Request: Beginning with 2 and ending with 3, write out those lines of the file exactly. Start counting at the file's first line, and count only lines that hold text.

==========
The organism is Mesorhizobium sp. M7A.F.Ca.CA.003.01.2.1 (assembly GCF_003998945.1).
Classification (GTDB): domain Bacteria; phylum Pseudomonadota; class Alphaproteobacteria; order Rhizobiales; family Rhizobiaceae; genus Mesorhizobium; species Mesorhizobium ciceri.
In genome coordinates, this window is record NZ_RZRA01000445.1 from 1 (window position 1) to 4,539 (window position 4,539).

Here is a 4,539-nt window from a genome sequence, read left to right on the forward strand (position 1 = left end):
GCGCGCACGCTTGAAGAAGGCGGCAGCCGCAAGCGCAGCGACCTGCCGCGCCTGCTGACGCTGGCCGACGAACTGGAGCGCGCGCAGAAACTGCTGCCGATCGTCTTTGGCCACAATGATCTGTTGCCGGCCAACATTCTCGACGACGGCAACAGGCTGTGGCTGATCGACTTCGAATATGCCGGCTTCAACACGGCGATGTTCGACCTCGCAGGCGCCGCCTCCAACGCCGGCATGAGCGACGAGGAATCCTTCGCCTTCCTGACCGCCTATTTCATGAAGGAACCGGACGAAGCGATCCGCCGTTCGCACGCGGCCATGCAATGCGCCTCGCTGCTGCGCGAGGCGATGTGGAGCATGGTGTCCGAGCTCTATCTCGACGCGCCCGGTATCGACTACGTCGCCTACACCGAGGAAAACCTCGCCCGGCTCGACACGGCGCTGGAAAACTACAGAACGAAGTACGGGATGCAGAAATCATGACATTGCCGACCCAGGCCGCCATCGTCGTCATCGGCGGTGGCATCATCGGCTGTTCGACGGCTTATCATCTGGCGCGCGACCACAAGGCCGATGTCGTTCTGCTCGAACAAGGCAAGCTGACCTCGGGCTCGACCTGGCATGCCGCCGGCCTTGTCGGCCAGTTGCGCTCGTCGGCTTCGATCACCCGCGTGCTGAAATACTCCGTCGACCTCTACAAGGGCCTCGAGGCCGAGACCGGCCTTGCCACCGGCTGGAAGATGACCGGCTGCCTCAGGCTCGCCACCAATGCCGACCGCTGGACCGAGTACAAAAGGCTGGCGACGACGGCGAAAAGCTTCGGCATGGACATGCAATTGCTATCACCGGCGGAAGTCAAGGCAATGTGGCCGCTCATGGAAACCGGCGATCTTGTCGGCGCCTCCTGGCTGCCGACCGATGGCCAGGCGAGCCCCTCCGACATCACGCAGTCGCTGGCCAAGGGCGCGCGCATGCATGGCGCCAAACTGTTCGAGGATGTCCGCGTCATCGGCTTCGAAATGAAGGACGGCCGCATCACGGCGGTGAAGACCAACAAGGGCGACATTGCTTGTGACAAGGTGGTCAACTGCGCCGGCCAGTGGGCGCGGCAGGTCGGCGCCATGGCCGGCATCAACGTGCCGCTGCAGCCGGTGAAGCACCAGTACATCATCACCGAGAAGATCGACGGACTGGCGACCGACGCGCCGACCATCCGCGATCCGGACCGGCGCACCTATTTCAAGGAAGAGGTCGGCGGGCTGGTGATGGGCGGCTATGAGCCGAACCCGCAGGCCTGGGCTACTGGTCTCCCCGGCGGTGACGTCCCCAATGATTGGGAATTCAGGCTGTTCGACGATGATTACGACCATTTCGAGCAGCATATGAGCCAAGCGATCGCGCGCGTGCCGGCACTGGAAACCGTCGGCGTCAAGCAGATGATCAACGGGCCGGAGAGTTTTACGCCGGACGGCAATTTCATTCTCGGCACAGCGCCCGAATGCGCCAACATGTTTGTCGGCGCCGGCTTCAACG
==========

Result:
Classification (GTDB): domain Bacteria; phylum Pseudomonadota; class Alphaproteobacteria; order Rhizobiales; family Rhizobiaceae; genus Mesorhizobium; species Mesorhizobium ciceri.
In genome coordinates, this window is record NZ_RZRA01000445.1 from 1 (window position 1) to 4,539 (window position 4,539).